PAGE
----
Nigeria’s five-to-nine work ethic
Listen to more about Nigeria's economy on Saturday 21 February at 08:30 GMT on the BBC World Service.
Six Routes to A Richer World, a co-production with US radio's Marketplace, is visiting six important places in the new global economy.
A Richer World 2015
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Every Nigerian is familiar with the concept of the side hustle – a business on the side. This is a country where everyone has a start-up in their front room, including my mother.
I'll never forget coming home from school to find the entire living and dining area stacked floor to ceiling with cartons of sunflower oil for sale.
It was my grandmother who'd taught my mum that if you were lucky enough to have a salaried job, that was just pocket money. The real money came from your five-to-nine, not the nine-to-five.
On the surface, Nigeria may not seem like a country that can teach the world much about how to do business.
Elections have been postponed because of the insurgency raging in the northeast. Corruption is still a huge problem. Government revenues depend on the oil and gas industry, which benefits the few.
For many Nigerians, the five-to-nine is more important than the nine-to-five
But in Onitsha and elsewhere while making Six Routes for the BBC, the people I met show that the Nigerian economy is finding other lubricants.
Innocent Chukwuma is a successful businessman. He owns five different manufacturing companies around the south-east, and is very optimistic about Nigeria's future.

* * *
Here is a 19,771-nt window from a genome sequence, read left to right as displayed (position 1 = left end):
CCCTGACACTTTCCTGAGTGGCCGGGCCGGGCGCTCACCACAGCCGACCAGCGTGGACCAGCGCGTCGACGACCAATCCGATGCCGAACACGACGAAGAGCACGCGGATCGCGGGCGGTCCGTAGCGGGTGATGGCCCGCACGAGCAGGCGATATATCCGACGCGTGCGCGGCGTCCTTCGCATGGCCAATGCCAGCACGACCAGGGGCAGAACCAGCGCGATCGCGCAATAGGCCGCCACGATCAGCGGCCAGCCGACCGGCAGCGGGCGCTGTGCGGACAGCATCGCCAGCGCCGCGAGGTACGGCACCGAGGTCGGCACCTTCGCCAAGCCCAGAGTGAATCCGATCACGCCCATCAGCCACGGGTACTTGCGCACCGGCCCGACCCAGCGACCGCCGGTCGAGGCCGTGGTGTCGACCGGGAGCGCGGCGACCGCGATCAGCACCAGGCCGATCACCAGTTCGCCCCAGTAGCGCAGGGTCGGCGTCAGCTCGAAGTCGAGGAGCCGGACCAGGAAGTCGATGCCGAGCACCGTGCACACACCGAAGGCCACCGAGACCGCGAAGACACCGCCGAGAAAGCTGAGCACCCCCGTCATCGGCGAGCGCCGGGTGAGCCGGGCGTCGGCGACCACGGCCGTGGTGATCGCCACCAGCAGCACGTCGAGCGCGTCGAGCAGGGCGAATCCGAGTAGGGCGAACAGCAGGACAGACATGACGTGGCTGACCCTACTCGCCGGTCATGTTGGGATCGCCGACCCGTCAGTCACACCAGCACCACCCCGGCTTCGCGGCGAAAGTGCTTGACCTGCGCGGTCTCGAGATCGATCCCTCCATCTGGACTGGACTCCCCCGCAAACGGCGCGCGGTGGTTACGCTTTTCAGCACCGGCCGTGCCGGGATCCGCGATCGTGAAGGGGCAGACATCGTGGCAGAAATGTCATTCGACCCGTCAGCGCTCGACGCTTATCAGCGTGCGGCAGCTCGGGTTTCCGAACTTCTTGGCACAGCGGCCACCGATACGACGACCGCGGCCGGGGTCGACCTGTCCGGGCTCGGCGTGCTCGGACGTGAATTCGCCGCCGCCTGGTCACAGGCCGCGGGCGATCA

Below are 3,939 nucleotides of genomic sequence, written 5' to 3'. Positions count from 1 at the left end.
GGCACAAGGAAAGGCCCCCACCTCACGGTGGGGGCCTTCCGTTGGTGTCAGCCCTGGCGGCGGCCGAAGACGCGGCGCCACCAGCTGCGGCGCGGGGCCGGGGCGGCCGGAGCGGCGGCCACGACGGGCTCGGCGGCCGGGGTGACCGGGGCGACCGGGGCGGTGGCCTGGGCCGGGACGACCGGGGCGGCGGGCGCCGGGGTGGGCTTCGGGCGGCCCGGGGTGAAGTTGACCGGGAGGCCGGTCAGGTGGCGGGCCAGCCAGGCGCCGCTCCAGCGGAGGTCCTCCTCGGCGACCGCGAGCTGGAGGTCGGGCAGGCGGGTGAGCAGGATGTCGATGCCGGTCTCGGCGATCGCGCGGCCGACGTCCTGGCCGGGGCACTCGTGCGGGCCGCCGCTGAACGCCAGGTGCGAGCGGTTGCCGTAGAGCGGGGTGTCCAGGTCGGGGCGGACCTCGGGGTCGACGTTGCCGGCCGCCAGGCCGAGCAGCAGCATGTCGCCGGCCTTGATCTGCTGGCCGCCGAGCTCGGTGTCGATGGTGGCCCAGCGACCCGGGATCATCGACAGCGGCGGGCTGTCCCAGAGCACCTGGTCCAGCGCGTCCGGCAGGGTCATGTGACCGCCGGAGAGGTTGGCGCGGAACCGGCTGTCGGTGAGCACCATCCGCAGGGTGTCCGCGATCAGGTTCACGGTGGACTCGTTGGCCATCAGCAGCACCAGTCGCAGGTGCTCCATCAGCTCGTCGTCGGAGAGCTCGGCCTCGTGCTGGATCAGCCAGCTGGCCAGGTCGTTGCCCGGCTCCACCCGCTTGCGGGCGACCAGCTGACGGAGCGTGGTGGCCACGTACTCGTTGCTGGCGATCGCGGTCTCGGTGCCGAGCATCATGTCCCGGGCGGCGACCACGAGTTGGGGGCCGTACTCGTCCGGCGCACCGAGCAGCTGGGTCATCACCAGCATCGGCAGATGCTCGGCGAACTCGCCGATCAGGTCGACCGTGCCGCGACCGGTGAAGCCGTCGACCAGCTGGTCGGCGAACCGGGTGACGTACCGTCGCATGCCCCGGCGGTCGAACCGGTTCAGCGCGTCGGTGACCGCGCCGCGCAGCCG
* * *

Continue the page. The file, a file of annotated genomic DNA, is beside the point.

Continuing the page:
Looking out over his sprawling complex just down the road in Enugu, it's easy to see why. The government gave him land to expand his business and now he's probably the largest private sector employer in Enugu state. 4,300 people work at the plastics plant we visited.
“In Africa today anyone who can invest in manufacturing – in a short time you'll make money as you want,” says Innocent.
Innocent started small. He was a spare parts trader in his native Nnewi. He had graduated from turning his brother's spare parts side business to establishing his own import venture.
As the prices of motorcycles coming in from Japan increased in the 1980s, he noticed something about the way they were shipped.
They were coming in by barge in containers. And being a spare parts trader he recognized that a motorcycle is made up of individual parts.
And so, he thought, if he imported the motorcycle in pieces it would take up a lot less space in the shipping container. And he was right.
At the time importers could fit about 40 pre-assembled motorcycles in a single shipping container. But as individual parts, Innocent could fit more than 200 motorcycles in each container. He now had a significant advantage over his competitors – and could sell his motorcycles for much less.
Importing bikes unassembled gave Innocent a key price advantage
Another advantage he had over his competitors was the cost of labour in Nigeria being relatively cheap. A factory worker in Nigeria would earn around $500 a month.